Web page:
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Bush throws down gauntlet to China with Dalai Lama meeting

October 12, 2007

WASHINGTON, October 10, 2007 (AFP) — US President George W. Bush will
risk angering China by attending a ceremony next week to award a
Congress medal to the exiled Tibetan leader, the Dalai Lama, at the
bastion of American democracy.

Barely a month after China strongly protested German Chancellor Angela
Merkel's meeting with the Dalai Lama, the White House said Wednesday
that Bush and his wife will participate in the special landmark event
for the 72-year-old Buddhist spiritual leader at the Capitol building
next Wednesday.

"The president and Mrs Laura Bush will attend the ceremony," national
security council spokesman Gordon Johndroe told AFP.

House Speaker Nancy Pelosi will award the Congressional Gold Medal, the
highest civilian honor the legislature can bestow, to the Dalai Lama,
her office said.

A bill to award the medal won the support of more than two thirds of
members of both the Senate and House of Representatives last year before
it was signed into law by Bush.

The award was in recognition of the Buddhist spiritual leader's advocacy
of religious harmony, non-violence, and human rights and his efforts to
find a peaceful solution to the Tibet issue through dialogue with the
Chinese leadership, according to lawmakers.

The medal has also been given to such diverse individuals as Sir Winston
Churchill, Pope John Paul II, Mother Teresa and Nelson Mandela.

This will be the first time that a sitting US president will appear with
the Dalai Lama in a public event, a move that could anger China,
diplomats said.

China reacted angrily when the US Congress announced the award last year.

The award "has sent very serious, wrong signals to the Tibetan
independence forces, seriously interfered into China's internal affairs
and damaged China-US relations," Beijing said then.

The ceremony in Washington comes just after Merkel's September 23
meeting with the Dalai Lama despite harsh warnings from Beijing, which
warned Germany after the talks that bilateral ties had been damaged.

Merkel also gave support to the Dalai Lama's quest for greater cultural
autonomy for his homeland.

Aside from Merkel, the Dalai Lama also met Austrian Chancellor Alfred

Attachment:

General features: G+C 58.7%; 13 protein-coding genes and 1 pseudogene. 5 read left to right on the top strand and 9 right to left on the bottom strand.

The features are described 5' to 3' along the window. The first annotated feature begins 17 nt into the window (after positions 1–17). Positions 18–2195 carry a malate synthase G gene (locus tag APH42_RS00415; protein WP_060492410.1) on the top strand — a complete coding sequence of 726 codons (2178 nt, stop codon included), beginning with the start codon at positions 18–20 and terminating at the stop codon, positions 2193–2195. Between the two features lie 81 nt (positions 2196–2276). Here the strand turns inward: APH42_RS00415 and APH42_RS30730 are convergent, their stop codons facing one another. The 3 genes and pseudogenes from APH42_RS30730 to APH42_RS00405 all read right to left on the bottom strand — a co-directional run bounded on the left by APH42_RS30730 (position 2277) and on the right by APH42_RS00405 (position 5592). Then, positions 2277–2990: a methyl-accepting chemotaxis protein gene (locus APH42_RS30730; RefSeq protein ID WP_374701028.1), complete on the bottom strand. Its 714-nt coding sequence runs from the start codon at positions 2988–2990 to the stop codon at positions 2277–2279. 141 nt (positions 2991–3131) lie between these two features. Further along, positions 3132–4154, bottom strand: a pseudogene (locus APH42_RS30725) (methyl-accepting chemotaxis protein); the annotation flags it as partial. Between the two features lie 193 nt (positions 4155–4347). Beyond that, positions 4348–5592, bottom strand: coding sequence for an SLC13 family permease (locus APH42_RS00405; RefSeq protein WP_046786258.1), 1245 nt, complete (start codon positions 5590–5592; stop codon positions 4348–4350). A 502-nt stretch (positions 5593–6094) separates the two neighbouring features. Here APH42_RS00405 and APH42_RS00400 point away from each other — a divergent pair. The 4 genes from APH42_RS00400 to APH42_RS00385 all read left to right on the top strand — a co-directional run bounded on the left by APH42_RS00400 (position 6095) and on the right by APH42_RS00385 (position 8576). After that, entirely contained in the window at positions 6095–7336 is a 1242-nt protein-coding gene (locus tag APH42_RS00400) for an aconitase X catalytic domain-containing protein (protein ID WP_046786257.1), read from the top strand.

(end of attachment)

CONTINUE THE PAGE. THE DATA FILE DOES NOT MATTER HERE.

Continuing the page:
Gusenbauer last month and was received by Australian Prime Minister John
Howard in June. He is scheduled to meet Canadian Prime Minister Stephen
Harper this month.

"We are seeing a trend in which world leaders are becoming more aware
that it is in their interest to meet the Dalai Lama despite China's
objections because he is after all one of the world's leaders," said
Kate Saunders, spokeswoman for the International Campaign for Tibet.

Following the ceremony, the Congress has agreed to allow Dalai Lama to
address a large crowd of well wishers on the West Lawn of the Capitol.

Bush, known for his religious convictions, has been frank with China on
human rights, particularly religious freedom, and strongly supports the
idea of a dialogue between the Dalai Lama and Beijing.

He had met the Dalai Lama several times at the White House residence
rather than the offices, apparently to avoid the full wrath of China.

China has ruled Tibet since sending troops in to "liberate" the
Himalayan region in 1950.

The Dalai Lama fled to India following a failed uprising in 1959 after
Beijing crushed an anti-Chinese uprising in Lhasa.

The Tibetan leader lives in the northern hill town of Dharamsala, which
is also the seat of his government in exile.

Beijing considers the Dalai Lama a political exile bent on establishing
an independent Tibet, an accusation the 1989 Nobel Peace price winner
has repeatedly denied.

He instead says he only wants greater autonomy and respect for Tibetan
culture and religion

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